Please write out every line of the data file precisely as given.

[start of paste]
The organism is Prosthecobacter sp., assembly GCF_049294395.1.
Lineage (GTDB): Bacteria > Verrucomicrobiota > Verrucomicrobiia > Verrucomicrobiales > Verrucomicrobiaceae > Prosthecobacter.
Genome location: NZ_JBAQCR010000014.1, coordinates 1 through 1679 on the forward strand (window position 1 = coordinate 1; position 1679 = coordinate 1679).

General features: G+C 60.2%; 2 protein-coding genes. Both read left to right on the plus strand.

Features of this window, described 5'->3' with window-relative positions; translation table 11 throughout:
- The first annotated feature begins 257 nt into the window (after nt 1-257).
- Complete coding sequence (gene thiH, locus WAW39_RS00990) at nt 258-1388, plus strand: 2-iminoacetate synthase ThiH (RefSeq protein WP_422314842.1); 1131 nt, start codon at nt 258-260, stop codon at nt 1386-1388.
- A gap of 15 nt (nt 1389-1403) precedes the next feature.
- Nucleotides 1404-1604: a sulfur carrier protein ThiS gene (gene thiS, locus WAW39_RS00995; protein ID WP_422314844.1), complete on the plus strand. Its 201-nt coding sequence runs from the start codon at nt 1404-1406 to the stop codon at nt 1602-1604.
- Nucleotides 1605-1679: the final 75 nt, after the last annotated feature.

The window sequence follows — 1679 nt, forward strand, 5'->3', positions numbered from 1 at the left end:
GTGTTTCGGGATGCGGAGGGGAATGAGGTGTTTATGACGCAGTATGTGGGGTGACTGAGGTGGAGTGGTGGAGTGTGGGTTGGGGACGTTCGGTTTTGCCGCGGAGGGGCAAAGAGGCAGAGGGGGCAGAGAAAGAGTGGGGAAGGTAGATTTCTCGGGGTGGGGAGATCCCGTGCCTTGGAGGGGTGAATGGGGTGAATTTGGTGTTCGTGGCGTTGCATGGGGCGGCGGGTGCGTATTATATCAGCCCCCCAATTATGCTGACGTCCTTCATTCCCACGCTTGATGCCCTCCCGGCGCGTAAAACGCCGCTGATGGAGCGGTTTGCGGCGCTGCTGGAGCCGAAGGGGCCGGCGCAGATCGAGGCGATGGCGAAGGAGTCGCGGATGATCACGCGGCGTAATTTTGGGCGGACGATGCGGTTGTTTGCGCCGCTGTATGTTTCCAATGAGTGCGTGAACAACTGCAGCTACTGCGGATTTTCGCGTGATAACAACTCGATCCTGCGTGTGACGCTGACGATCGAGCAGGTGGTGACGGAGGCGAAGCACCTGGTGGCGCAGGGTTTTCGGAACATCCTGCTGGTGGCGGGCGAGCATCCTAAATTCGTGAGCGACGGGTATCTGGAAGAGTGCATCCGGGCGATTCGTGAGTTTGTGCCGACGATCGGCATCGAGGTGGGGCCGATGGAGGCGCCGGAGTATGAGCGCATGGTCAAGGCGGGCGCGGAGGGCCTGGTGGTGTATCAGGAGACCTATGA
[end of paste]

The organism is Prosthecobacter sp., assembly GCF_049294395.1.
Lineage (GTDB): Bacteria > Verrucomicrobiota > Verrucomicrobiia > Verrucomicrobiales > Verrucomicrobiaceae > Prosthecobacter.
Genome location: NZ_JBAQCR010000014.1, coordinates 1 through 1679 on the forward strand (window position 1 = coordinate 1; position 1679 = coordinate 1679).

General features: G+C 60.2%; 2 protein-coding genes. Both read left to right on the plus strand.

Features of this window, described 5'->3' with window-relative positions; translation table 11 throughout:
- The first annotated feature begins 257 nt into the window (after nt 1-257).
- Complete coding sequence (gene thiH, locus WAW39_RS00990) at nt 258-1388, plus strand: 2-iminoacetate synthase ThiH (RefSeq protein WP_422314842.1); 1131 nt, start codon at nt 258-260, stop codon at nt 1386-1388.
- A gap of 15 nt (nt 1389-1403) precedes the next feature.
- Nucleotides 1404-1604: a sulfur carrier protein ThiS gene (gene thiS, locus WAW39_RS00995; protein ID WP_422314844.1), complete on the plus strand. Its 201-nt coding sequence runs from the start codon at nt 1404-1406 to the stop codon at nt 1602-1604.
- Nucleotides 1605-1679: the final 75 nt, after the last annotated feature.

The window sequence follows — 1679 nt, forward strand, 5'->3', positions numbered from 1 at the left end:
GTGTTTCGGGATGCGGAGGGGAATGAGGTGTTTATGACGCAGTATGTGGGGTGACTGAGGTGGAGTGGTGGAGTGTGGGTTGGGGACGTTCGGTTTTGCCGCGGAGGGGCAAAGAGGCAGAGGGGGCAGAGAAAGAGTGGGGAAGGTAGATTTCTCGGGGTGGGGAGATCCCGTGCCTTGGAGGGGTGAATGGGGTGAATTTGGTGTTCGTGGCGTTGCATGGGGCGGCGGGTGCGTATTATATCAGCCCCCCAATTATGCTGACGTCCTTCATTCCCACGCTTGATGCCCTCCCGGCGCGTAAAACGCCGCTGATGGAGCGGTTTGCGGCGCTGCTGGAGCCGAAGGGGCCGGCGCAGATCGAGGCGATGGCGAAGGAGTCGCGGATGATCACGCGGCGTAATTTTGGGCGGACGATGCGGTTGTTTGCGCCGCTGTATGTTTCCAATGAGTGCGTGAACAACTGCAGCTACTGCGGATTTTCGCGTGATAACAACTCGATCCTGCGTGTGACGCTGACGATCGAGCAGGTGGTGACGGAGGCGAAGCACCTGGTGGCGCAGGGTTTTCGGAACATCCTGCTGGTGGCGGGCGAGCATCCTAAATTCGTGAGCGACGGGTATCTGGAAGAGTGCATCCGGGCGATTCGTGAGTTTGTGCCGACGATCGGCATCGAGGTGGGGCCGATGGAGGCGCCGGAGTATGAGCGCATGGTCAAGGCGGGCGCGGAGGGCCTGGTGGTGTATCAGGAGACCTATGA